Gameplay – For the Veterans
When I played the demo for Trouble Hunter Chronicles, most of what it consisted of was exploring two rooms and fiddling with inventory items. The full game ends up flipping the script somewhat—a majority now is exploring many rooms and rarely fiddling with your inventory at all. (At least initially.) What was nearly absent altogether from the demo that is now frequent here is character interrogation. Thus is one of a three-part gameplay loop: talk, travel, and tinker.
What one should expect here, coupled with the fact that this is a Point & Click, is that there isn’t too much asked of the player control-wise. Generally in first-person, one is browsing areas for things to interact with in specific areas, whether people or objects. Talk consists of chatting with locals for information and an idea of where to go / what to do. Travel has you going around an almost maze-like map that all slowly connects by the end. Tinker ensures that one’s inventory will be necessary at specific points, whether combining items or using items within the environment.
(Note: the “talk / travel / tinker” moniker is something I made up. It’s not specified this way in-game or in any game.)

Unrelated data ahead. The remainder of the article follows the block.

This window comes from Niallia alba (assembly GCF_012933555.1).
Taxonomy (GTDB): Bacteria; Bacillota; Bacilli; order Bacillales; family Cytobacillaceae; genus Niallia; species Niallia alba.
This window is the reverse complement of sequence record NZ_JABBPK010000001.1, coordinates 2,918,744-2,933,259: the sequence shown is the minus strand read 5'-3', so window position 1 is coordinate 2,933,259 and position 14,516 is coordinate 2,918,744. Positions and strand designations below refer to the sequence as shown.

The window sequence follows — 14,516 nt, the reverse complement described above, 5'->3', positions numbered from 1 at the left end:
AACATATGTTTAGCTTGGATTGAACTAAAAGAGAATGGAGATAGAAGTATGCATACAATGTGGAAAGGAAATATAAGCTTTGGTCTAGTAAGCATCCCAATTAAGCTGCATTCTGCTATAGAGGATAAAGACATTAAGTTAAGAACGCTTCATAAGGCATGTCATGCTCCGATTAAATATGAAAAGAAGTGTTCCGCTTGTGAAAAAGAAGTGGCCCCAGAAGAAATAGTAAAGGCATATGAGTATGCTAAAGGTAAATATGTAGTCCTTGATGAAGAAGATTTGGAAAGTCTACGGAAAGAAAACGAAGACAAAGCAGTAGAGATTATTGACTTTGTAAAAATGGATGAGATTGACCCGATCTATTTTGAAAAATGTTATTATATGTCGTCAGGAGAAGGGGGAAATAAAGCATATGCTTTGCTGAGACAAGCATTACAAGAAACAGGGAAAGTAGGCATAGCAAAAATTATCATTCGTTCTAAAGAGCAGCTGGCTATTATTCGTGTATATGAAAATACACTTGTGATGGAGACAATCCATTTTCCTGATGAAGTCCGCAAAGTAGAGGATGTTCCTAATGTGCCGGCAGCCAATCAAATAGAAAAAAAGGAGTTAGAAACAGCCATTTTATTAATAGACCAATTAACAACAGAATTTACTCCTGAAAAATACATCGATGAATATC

Basically, it doesn’t strive to go above and beyond within the genre. Much like The Sundew, it’s more apt to replicating classics of old for the new generation. When it comes to its difficulty, too, this is especially apparent. And per my taste, one of the game’s most fatal flaws.
Veterans of the genre will feel right at home with Trouble Hunter Chronicles; those a little less inclined to the genre will be stuck—often. There were plenty of times where I had to consult Steam’s Discussion forums and the developer’s Discord for even vague clues of what to do in given situations. Some of them were my own lack of intuition, others I’d argue the game doesn’t explicitly state is even possible.
Among the talk / travel / tinker model, “tinker” is the least important for a great while, then at some point, it becomes absolutely crucial. Some things, if in the inventory together, will automatically combine so long as the player “uses” the correct one. Some of these combinations do not seem too reasonable, at least until after the fact. Some items I combine for a purpose I wasn’t even aware was a thing I was doing. At least in my (albeit limited) experience, randomly combining things out of frustration / desperation is rarely a good experience.
Other factors contribute to an otherwise back-and-forth experience between natural progression and trying to overcome hurdles of varying size. I can’t even count the times where I finally figured something out, just to realize it’s only Step 4 of Step “?.” Huzzah! I managed to talk some boys into helping me carry a crate to an old woman! But now the old woman wants me to open the crate… which I can’t do with my bare hands… Here I thought the puzzle trail was over, and yet it continues everlasting. Reminds me a lot of Graveyard Keeper—the path to the end is long and exhausting.